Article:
I often hear Christians ask God to send “another” Pentecost down from heaven. This is how many perceive revival—a time when God comes down. Yes, even though there are moments where we feel as though God has come down and His Presence is strong among us, the reality is He is here.
Perhaps the more home-hitting reality is that if you are a born again, child of God, redeemed by the precious blood of Jesus Christ, God has come down and He is here, living inside of you. You are His house on the Earth! (See 1 Cor. 6:19, 2 Cor. 6:16, Eph. 2:22 for powerful reminders of this reality.) We don’t need another Pentecost. Truth be told, we need to start stewarding the one we have already received. After all, the Son of God paid a high price for us to walk in the reality of Pentecost every day of our lives.
Does God Need to Rend the Heavens and Come Down?
How many times have you heard people pray Isaiah 64:1—Oh, that You would rend the heavens! That You would come down! This would be akin to asking for another Pentecost or crying out for revival. Without question, I have prayed similar prayers over the years, desperate to see the power, purpose and Presence of the Acts church restored in our day.
So, what’s the problem with this? While the desire is pure and legitimate, the prayer has actually been fulfilled. Isaiah was offering up a prophetic prayer, yearning to experience a consistent habitation of God’s Presence. With Isaiah being the prophet that he was, he surely caught a glimpse (as prophets do) of another day—a day, an hour, an era where the habitation of God’s Presence would be a consistent reality, not merely a hope.
Old Testament prophets experienced these prophetic foretastes time after time. Joel foresaw a day when the Spirit of God would be poured out on all flesh and all, young and old, would prophesy (see Joel 2:28). Ezekiel saw a time when the face of God would no longer be hidden from His people and His Spirit would be poured out (see Ezekiel 39:29). He also spoke of a forthcoming period where people would not only become inhabited by the Spirit, but their very hearts would be supernaturally transformed by His Presence (see Ezekiel 36:26). Isaiah saw a generational momentum, where descendants and offspring would experience the Spirit’s outpouring in a sustained measure (see Isaiah 44:3, Acts 2:39).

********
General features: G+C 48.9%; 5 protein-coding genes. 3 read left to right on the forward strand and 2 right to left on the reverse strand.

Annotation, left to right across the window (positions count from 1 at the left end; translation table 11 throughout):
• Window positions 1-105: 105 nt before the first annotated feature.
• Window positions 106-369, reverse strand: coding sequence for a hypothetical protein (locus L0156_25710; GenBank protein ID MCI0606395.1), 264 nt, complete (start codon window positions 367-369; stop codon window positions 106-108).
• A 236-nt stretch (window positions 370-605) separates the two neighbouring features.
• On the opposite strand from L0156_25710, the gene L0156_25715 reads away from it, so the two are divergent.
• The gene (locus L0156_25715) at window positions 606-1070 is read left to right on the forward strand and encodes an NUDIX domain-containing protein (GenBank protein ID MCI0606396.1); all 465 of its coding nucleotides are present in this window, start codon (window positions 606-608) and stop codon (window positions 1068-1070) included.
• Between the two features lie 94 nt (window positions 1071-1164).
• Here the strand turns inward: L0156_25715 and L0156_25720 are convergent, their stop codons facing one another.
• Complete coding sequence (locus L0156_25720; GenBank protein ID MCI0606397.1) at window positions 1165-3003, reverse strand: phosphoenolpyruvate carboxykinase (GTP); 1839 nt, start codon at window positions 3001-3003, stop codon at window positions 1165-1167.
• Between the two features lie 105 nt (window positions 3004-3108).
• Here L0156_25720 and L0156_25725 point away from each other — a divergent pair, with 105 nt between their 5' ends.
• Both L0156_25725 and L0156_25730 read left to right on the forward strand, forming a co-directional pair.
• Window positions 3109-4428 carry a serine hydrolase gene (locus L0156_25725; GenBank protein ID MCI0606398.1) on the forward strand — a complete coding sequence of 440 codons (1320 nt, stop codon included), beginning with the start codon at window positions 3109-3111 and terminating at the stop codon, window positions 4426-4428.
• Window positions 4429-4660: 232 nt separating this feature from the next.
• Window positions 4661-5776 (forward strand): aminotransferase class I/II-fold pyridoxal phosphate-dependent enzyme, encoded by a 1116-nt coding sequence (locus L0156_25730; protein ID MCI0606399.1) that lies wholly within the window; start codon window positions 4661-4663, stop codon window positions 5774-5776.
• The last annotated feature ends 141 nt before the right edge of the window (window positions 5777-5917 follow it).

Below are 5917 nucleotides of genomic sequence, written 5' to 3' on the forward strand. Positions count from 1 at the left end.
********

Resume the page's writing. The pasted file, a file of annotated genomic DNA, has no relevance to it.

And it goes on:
These are just a sampling of the Old Testament prophecies that pointed to the glorious day that Jesus would inaugurate.
The Day When Heaven Was Torn Open
“In those days Jesus came from Nazareth of Galilee and was baptized by John in the Jordan. And when he came up out of the water, immediately he saw the heavens being torn open and the Spirit descending on him like a dove” (Mark 1:9-10, ESV).
The English Standard Version of the Bible most accurately captures the power of this historic moment. Clouds did not simply part over the Son of God; Heaven was torn open. Truly, Isaiah’s prayer was being answered. The heavens were rent and the Presence of God was being released into the Earth.
Make no mistake, Jesus was, is, and forever will be God. There is so much confusion on this topic, when there should not be. Jesus did not graduate to godhood. He did not attain God-status. He was in the beginning as God. He was born of the Virgin Mary as God. He lived as God. He died as God. Jesus Christ is God. I want that to be plainly and clearly communicated.
That said, only God could pull off what He did in the person of Jesus Christ. My mind has difficulty processing it, so I have to rely on the inspired nature of the written text to direct my theology here. Jesus was God, but likewise, Jesus was dependent upon the Presence of God. How is it possible that God could be filled with God? That is exactly what happened during Jesus’ baptism in the Spirit. God was standing in the Jordan River, being baptized by a clearly overwhelmed John the Baptist. Heaven opened over God, and God descended upon God. I repeat, only God could pull this one off!
So why did God let Himself be filled with the Holy Spirit (God?) Simple. He was giving you and I a model for what normal life could look like being filled with the Spirit. Jesus Christ demonstrated what a consistent habitation of God’s Presence (the one Isaiah was crying out for) could look like for every single Christian. It was no longer exclusive for the king, priest or prophet. It was not for the elite. The anointing was not simply task-oriented, where God would come down for a season and empower a chosen vessel to complete a certain job. God made Himself available to all who would call upon His name from generation to generation!